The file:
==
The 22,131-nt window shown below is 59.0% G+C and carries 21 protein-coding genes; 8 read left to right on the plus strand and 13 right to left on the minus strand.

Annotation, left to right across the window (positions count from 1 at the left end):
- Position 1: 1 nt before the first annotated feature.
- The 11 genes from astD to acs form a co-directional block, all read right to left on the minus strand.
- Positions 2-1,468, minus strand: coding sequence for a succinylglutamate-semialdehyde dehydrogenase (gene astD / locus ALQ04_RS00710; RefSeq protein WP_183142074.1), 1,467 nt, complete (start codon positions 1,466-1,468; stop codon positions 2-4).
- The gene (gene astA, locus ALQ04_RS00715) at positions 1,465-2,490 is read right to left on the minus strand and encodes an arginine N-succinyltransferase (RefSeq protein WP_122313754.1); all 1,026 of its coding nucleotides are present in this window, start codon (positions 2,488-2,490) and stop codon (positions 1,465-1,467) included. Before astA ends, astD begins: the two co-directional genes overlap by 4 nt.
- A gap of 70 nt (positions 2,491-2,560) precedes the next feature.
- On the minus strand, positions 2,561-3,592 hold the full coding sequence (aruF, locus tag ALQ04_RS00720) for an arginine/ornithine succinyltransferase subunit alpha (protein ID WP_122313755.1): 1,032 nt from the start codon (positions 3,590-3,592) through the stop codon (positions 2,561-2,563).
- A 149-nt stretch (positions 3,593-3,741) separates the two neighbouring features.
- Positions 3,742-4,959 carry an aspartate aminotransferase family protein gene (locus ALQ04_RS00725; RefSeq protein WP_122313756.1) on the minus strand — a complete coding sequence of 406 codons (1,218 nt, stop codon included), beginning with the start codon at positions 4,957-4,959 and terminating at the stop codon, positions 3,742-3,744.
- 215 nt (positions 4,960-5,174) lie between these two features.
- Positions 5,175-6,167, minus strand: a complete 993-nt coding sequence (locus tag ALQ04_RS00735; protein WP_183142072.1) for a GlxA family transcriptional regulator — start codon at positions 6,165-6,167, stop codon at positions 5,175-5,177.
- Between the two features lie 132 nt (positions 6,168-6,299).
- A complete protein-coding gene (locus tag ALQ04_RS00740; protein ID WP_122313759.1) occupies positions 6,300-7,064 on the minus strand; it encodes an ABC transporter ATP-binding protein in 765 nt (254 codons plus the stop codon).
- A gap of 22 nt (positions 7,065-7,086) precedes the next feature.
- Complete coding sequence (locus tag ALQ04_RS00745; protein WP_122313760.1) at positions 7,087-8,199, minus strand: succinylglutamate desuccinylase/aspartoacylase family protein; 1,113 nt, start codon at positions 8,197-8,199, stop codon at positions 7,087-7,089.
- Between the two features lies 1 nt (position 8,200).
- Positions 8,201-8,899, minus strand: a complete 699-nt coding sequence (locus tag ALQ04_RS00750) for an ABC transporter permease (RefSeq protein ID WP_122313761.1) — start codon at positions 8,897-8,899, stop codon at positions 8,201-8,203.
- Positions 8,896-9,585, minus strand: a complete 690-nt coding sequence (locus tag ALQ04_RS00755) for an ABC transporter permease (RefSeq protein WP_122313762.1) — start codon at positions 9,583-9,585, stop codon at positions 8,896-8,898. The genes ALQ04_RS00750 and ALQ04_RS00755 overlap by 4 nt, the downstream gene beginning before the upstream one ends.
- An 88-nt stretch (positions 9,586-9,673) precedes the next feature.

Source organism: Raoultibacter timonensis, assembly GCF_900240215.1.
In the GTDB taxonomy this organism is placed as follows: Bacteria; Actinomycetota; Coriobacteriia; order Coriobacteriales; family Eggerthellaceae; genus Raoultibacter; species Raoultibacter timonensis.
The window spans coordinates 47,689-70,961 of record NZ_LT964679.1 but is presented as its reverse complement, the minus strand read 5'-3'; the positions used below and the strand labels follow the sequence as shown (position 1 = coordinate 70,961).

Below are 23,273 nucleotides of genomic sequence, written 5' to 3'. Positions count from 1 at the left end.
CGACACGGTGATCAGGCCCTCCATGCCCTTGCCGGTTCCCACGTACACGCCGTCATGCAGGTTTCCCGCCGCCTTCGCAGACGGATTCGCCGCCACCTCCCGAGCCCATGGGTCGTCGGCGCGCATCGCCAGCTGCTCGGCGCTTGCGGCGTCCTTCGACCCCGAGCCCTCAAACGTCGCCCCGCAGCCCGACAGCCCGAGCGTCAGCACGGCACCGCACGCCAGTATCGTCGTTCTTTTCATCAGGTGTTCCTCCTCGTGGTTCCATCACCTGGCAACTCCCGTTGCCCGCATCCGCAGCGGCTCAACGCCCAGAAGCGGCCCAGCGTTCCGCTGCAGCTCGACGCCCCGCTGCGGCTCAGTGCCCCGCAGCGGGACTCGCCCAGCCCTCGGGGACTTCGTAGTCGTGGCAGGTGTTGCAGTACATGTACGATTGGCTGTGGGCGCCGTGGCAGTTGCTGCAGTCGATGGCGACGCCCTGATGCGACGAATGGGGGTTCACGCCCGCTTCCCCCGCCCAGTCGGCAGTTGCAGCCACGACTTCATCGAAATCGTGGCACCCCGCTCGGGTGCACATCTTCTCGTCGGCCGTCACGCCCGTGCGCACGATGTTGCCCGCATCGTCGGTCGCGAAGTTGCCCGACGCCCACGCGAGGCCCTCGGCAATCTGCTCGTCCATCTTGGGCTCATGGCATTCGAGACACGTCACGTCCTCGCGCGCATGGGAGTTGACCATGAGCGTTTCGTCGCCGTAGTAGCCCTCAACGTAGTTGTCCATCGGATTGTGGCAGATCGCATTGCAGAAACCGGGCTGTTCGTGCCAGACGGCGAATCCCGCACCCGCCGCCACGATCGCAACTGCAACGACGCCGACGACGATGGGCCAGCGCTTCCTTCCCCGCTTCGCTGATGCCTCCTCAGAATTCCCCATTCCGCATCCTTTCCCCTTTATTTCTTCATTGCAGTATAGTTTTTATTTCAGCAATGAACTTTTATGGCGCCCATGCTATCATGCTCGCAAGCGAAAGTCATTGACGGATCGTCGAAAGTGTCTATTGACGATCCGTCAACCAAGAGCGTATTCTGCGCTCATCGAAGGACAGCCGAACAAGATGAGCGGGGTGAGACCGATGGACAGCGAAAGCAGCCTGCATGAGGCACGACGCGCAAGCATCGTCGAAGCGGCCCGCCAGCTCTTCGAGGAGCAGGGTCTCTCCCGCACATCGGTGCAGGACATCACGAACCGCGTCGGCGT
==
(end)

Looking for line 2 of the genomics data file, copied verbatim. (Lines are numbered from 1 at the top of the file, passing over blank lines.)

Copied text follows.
Annotation, left to right across the window (positions count from 1 at the left end):